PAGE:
Decriminalisation/legalisation and regulation of recreational drugs is a question of "when", not "if", IMHO - but it will have to be an initiative at the EU level - national drug policies of EU member states has created a ridiculous situation: the czechs have completely decriminalised cannabis, for example, but Poland still officially has hefty fines and prison sentences for cannabis possession. But no border checks between the two countries.

Given the EU's four freedoms, national drugs policy cannot work.

People will not stop using recreational drugs. The only effective way to remove organised crime from the equation is through legitimising recreational use. Doing so will have negative effects, but it would be a less hypocritical and more manageable situation than the current one.
 

Robutnua

Member
Nov 28, 2018
13,848
6,260
Decriminalisation/legalisation and regulation of recreational drugs is a question of "when", not "if", IMHO - but it will have to be an initiative at the EU level - national drug policies of EU member states has created a ridiculous situation: the czechs have completely decriminalised cannabis, for example, but Poland still officially has hefty fines and prison sentences for cannabis possession. But no border checks between the two countries.

Given the EU's four freedoms, national drugs policy cannot work.

People will not stop using recreational drugs. The only effective way to remove organised crime from the equation is through legitimising recreational use. Doing so will have negative effects, but it would be a less hypocritical and more manageable situation than the current one.
So how far do we go with decriminalising Recreational Drugs? Whats in that basket? Does it include Cocaine and Heroine? Because its the latter two that are riff across this country at the moment
 
Mar 1, 2019
1,745
1,578
So how far do we go with decriminalising Recreational Drugs? Whats in that basket? Does it include Cocaine and Heroine? Because its the latter two that are riff across this country at the moment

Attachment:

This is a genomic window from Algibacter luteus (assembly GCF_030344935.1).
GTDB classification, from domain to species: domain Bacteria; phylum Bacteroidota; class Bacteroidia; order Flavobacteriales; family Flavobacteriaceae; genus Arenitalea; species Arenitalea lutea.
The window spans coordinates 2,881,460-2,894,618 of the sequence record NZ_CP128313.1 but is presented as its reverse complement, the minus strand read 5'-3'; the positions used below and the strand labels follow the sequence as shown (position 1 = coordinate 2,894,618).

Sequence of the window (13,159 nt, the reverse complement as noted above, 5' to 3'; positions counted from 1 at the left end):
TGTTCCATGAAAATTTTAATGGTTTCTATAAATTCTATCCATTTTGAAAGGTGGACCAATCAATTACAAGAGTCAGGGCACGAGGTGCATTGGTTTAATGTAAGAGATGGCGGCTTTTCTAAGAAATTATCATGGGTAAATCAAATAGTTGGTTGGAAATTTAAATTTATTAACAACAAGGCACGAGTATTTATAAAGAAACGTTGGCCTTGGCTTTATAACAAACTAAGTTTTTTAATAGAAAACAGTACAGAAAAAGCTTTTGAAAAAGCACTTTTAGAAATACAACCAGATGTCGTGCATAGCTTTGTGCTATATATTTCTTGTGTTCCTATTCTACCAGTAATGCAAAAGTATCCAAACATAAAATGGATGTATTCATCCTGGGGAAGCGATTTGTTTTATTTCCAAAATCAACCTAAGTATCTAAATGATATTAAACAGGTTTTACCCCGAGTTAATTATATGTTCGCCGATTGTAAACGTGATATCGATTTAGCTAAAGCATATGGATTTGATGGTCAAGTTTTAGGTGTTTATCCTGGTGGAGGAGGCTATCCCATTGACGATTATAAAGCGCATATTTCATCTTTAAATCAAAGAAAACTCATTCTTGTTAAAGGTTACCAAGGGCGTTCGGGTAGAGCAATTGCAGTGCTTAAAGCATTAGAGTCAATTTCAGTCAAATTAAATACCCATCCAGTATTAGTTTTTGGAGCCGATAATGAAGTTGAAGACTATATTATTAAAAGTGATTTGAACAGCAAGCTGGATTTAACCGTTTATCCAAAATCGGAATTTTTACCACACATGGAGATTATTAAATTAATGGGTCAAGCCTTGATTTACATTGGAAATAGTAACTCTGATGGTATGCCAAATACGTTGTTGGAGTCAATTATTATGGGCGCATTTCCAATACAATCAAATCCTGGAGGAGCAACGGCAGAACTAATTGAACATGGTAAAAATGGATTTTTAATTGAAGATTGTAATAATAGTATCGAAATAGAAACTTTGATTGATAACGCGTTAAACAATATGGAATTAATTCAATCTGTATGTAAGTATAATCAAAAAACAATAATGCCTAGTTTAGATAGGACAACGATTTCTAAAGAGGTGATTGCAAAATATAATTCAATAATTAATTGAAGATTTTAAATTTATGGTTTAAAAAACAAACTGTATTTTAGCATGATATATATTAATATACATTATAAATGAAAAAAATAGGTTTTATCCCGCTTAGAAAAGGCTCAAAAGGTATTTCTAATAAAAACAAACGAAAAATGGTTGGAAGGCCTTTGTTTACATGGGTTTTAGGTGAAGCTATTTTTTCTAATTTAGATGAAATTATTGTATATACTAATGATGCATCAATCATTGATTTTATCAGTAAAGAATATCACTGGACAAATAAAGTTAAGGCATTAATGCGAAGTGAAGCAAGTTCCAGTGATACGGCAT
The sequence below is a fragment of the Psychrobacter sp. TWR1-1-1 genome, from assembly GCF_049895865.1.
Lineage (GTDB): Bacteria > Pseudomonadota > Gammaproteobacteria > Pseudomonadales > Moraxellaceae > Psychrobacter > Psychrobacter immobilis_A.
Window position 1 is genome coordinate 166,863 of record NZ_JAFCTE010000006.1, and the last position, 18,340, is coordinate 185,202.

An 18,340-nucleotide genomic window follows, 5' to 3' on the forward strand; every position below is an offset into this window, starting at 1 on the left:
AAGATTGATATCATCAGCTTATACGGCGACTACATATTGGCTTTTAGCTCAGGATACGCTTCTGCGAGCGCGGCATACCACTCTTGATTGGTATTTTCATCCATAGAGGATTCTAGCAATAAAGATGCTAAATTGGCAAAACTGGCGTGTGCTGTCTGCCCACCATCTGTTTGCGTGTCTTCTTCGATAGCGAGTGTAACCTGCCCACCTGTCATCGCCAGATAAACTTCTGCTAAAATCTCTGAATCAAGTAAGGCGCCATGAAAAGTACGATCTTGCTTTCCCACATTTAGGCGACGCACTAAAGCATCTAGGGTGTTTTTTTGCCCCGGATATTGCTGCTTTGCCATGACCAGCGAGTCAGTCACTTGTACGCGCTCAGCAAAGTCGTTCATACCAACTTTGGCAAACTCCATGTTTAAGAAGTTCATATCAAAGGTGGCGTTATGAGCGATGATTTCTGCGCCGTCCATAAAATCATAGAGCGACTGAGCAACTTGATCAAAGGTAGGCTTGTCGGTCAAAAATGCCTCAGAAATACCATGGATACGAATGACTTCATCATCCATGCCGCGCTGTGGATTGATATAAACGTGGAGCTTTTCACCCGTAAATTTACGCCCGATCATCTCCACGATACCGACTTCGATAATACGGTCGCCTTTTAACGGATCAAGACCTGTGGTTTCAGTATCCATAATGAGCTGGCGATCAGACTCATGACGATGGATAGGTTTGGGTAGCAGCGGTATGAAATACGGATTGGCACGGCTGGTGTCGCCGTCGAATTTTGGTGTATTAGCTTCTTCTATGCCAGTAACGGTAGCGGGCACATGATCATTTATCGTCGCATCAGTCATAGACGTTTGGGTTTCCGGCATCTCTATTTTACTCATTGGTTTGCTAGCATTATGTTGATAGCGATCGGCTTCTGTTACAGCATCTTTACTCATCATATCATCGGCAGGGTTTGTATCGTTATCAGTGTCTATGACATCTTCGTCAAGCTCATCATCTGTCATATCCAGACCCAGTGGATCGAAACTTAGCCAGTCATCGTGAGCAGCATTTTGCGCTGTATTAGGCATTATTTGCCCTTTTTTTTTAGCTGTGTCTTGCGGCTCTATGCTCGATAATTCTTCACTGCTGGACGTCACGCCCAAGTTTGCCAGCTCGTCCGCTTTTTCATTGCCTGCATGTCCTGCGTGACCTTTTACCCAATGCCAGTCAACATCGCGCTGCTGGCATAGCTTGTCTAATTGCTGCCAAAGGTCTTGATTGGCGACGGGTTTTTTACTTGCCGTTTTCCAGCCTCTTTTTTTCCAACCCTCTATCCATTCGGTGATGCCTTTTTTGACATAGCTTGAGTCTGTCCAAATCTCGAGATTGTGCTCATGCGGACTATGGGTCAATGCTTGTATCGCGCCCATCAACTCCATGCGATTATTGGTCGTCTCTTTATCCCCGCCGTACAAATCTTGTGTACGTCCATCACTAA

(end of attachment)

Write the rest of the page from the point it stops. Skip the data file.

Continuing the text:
Heroin is not the problem it once was. The headline number of users is growing, because people who became addicted in the 80's and 90's are still addicted but largely stable. The number of 'new' addicts is falling. A narcotic demographic bulge.
 

Derryman

Member
Feb 17, 2019
6,300
7,141
Derry

And this BTW is something that just does not feature enough in Media etc. ANYONE buying/using these drugs is part of the problem and funding all of this directly .. end of! .. amazing how weekend users can disassociate themselves from any blame whatsoever
And, how many of those weekend users are writing column in the media,presenting programmes, patrolling the streets in uniform, sitting in places of government and legislating in regards to it's use?
 

Round tower

Member
Feb 16, 2019
2,579
960
On the RTE 6.1 news the mayor of Drougheda was interviewed, the presenter asked him about gaurda numbers and what could the legislaters do,. The mayor spoke od less gaurds and that and said that their could be more done by the legislaters but he never said what and the presenter never pressed him on it.
Mary Lou and Sinn Fein u turn on the non jury central criminal court must be welcomed. Up to thiis they wanted it to be abolished now they want it reviewed and if after the review it says it should be kept they will be happy to back it.
 
Nov 27, 2018
4,975
6,744
So how far do we go with decriminalising Recreational Drugs? Whats in that basket? Does it include Cocaine and Heroine? Because its the latter two that are riff across this country at the moment
That's a topic I've thought about for quite a few years, and my opinion ions have changed a lot: